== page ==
The ends of whip stitch­ing fol­ded back and over­sewn to hold them down. Far less lumpy than knots. One of these it the end of a line of stitches and the oth­er is the start.


Ran­dom scale pho­to­graph of the rein­for­cing cord


How not to fin­ish the ends of a rein­for­cing cord. Knots are lumpy and uncom­fort­able. With the amount of over­lap here they prob­ably aren’t even neces­sary. I did this dif­fer­ently on the second shoe


Start­ing a new whip-stitch­ing thread. I cut off the old thread flush and over­stitched a couple of stitches with the new one. This has held up fine.


The end of the top band. Not a very good pho­to­graph but it should show how the top band was skvied and fol­ded back on itself so as not to present any raw edges at the ends


Top of the heel stiffen­er and the top band and rein­for­cing cord. I’ve heard people say you don’t need a rein­for­cing cord if you also have a top band, which may well be true but I’m not 100% con­vinced and since it’s all held down with the same whip stitch it’s very min­im­al effort to add.


Top band and rein­for­cing cord going on. There are three threads in this photo. From right to left: the thread attach­ing the top band to the upper with a grain-flesh-edge-grain whip stitch; the rein­for­cing cord thread; and the thread whip-stitch­ing the inner edge of the top band down with a grain-flesh-flesh-flesh whip stitch through the top band and upper. The curvy thread off to the top left is more rein­for­cing cord.



Clos­ing the upper under the stir­rup and over the clos­ing block. These days I don’t both­er to pre-hole the left side of the seam because it takes more time than it saves. Clos­ing seams should start at the top and run down into the sole seam, that way you don’t have to worry about fin­ish­ing them because the sole seam will over­sew the ends and hold it all togeth­er. The clos­ing block is actu­ally a cork sand­ing block I had lying around because I hadn’t got­ten around to mak­ing a prop­er one back then. It worked Ok, but was a bit square. Now I have nice half-roundish ones made from ash.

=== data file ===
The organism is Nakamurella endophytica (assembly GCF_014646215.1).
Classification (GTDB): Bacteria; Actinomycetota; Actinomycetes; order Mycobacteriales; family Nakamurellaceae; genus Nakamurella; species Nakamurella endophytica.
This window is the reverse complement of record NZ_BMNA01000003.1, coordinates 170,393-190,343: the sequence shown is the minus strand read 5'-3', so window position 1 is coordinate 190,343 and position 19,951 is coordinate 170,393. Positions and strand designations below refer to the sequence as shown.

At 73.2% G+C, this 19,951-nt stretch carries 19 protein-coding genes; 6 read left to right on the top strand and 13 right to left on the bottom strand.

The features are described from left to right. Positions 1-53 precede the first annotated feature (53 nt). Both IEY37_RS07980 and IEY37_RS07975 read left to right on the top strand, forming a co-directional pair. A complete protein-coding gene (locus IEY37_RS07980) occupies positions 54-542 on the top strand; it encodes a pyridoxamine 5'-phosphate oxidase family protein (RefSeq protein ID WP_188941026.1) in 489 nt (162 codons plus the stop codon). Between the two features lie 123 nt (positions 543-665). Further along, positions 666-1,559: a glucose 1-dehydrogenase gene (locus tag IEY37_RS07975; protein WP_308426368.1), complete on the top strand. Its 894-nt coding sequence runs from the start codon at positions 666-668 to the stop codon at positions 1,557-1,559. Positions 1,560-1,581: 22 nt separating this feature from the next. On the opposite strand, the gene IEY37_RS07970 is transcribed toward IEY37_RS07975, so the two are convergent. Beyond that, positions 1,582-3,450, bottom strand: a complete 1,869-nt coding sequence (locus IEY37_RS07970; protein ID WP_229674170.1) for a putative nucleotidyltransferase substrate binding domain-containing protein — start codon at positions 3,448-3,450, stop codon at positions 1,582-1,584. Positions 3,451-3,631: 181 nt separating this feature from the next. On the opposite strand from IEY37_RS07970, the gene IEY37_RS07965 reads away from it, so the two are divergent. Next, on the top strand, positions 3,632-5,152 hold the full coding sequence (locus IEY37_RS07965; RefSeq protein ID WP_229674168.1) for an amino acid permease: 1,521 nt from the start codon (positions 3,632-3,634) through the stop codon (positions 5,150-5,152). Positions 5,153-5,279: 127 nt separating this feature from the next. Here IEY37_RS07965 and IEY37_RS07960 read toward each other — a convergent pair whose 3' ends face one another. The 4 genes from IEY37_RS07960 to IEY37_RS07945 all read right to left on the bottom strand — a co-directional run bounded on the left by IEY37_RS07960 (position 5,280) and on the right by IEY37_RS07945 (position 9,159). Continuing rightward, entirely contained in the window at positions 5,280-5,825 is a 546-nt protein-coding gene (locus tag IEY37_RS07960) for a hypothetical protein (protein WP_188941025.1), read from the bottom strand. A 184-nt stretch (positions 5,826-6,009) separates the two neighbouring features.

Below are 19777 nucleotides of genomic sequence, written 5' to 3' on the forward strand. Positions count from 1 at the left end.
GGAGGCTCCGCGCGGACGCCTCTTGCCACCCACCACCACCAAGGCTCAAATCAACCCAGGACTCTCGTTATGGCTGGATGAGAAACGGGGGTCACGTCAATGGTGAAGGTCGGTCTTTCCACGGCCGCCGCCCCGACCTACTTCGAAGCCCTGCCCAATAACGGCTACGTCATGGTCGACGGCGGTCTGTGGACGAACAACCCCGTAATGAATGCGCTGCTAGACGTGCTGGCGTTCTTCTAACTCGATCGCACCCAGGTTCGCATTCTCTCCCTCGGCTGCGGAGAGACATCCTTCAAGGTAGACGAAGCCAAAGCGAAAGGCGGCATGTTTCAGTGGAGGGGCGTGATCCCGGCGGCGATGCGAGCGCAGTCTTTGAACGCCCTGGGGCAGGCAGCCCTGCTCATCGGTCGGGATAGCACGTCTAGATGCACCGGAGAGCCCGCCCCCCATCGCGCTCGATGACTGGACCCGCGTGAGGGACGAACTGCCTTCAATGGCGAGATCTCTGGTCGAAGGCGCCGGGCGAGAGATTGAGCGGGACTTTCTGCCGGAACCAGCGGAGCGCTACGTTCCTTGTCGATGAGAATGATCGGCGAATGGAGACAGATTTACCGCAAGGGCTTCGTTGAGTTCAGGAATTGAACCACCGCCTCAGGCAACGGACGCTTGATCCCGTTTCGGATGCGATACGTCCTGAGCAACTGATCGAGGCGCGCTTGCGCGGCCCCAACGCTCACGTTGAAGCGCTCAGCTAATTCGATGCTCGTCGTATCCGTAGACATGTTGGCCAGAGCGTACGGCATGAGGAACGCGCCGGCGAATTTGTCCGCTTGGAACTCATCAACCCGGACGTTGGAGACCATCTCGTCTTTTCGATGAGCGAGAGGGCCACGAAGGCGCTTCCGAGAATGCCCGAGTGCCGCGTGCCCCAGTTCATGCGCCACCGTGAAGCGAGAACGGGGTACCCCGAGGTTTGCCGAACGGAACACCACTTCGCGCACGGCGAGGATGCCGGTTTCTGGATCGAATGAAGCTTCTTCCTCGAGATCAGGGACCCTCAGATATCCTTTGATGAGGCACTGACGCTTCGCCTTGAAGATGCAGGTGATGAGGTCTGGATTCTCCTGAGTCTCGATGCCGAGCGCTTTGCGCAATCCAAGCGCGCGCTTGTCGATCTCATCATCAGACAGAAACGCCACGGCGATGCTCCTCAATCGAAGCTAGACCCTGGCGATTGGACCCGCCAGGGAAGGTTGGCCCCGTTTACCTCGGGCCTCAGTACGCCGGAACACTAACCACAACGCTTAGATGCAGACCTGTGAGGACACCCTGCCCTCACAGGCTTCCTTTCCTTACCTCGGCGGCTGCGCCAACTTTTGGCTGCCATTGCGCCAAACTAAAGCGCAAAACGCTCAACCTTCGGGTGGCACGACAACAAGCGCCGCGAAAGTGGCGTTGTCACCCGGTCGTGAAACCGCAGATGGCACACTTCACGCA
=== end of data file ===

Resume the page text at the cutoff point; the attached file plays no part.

Heel stiffen­er on, one side closed and one latchet attached. The heel stiffen­er was pas­ted in place with starch glue made from toasted corn­flour. It wasn’t ter­ribly adhes­ive but it did impart really good stiff­ness to the fin­ished shoe.


The short seam attach­ing the latchet. Note the bul­ging on the left. I was able to trim this back but I hadn’t anti­cip­ated it. It is caused by the addi­tion­al thick­ness of thread in a very short seam. This seam is only about 1.5 cm long.


More seams. The dif­fer­ence between these and the seams on the split-pull­strap shoes should be evid­ent, though it is a lot more obvi­ous in per­son than in pho­to­graphs. These stitches are about half the size and the seam is much much tight­er.



I couldn’t quite get the to to “pop” all the way through. I think a slightly more roun­ded end (only 5 mm or so) to the sole would help here without mak­ing the end of the to obvi­ously roun­ded, in fact by allow­ing it to pop right around it would prob­ably come out more cleanly.